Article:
The vision of AgNorth is to develop scalable modular farm stations (high efficiency modular food production systems) that will be able to grow a full complement of nutritional foods and provide economic development opportunities and food security in remote and isolated communities of the NWT. Originally developed for space exploration, the farm station technology is well suited to conditions in Canada’s north, where extreme temperatures and extended periods of low light make traditional or even greenhouse agriculture impossible.
This project is currently in the prefeasibility stage. With funding from CanNor and ITI, ARI is working with Dr. Al Scott at COM DEV Canada and Dr. Mike Dixon from the Guelph Controlled Environment Research Facility at the University of Guelph to assess the market and technological considerations of applying this technology in the NWT. This work will include a market study and development of business model and production plan. Technological considerations will also be evaluated, and a prototype design will be developed based on market findings.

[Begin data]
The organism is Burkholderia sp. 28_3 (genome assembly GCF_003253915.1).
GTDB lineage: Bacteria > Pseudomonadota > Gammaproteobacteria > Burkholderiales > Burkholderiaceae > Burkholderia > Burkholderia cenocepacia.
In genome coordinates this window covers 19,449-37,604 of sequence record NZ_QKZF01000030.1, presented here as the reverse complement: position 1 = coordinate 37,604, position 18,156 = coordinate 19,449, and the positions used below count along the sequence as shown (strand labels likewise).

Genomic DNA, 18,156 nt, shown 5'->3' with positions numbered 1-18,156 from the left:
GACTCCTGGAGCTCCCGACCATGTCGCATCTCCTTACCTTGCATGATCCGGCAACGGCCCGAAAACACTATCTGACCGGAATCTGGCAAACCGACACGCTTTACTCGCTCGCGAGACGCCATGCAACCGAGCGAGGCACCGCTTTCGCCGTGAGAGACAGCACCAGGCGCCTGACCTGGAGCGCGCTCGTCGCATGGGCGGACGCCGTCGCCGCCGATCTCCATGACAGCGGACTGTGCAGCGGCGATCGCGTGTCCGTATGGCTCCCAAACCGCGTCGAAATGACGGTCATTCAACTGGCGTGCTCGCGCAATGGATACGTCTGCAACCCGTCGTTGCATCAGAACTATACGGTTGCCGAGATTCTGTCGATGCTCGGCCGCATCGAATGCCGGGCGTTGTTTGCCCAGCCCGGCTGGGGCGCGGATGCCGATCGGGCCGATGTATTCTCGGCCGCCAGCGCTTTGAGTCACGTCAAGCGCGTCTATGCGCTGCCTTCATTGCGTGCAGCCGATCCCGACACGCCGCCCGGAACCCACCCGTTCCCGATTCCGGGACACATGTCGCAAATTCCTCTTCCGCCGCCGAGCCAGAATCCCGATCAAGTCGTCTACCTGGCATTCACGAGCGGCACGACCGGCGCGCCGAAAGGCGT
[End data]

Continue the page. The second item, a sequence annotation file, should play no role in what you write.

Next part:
The most challenging and costly seasons for production and distribution of food in the north are those when sunlight is limited. Conventional greenhouse technologies are not feasible for much of the year. What makes the farm station technology unique and so efficient in food production is the use of programmable LEDs, which are specially designed to enhance plant photosynthesis. This makes them much more efficient than natural lighting or broadband illumination. Farm stations would also make use of emerging hydroponics technologies, using sensors to recycle nutrients in the waste effluent. The use of these technologies will create the most volume- and energy-efficient food production system in the world.
Not only would a successful AgNorth program improve food security, lower food costs, improve community health and reduce our food’s carbon footprint, it would create businesses, skills and jobs that will develop economic opportunities for communities and aboriginal peoples across the NWT.
AgNorth Project Reports